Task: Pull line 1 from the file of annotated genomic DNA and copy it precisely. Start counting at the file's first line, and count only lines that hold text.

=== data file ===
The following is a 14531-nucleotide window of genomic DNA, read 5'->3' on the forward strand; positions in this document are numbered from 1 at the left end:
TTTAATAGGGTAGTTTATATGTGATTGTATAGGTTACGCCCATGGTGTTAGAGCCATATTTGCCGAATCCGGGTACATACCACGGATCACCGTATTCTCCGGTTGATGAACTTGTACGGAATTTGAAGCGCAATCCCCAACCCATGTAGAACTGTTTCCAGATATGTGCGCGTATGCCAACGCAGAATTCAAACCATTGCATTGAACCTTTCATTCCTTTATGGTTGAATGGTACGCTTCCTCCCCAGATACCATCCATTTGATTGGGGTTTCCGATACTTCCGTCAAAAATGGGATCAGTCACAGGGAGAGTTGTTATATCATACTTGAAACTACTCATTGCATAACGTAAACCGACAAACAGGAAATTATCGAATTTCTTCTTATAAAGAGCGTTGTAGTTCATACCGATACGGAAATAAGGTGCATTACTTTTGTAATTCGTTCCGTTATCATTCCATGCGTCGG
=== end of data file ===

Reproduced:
The following is a 14531-nucleotide window of genomic DNA, read 5'->3' on the forward strand; positions in this document are numbered from 1 at the left end: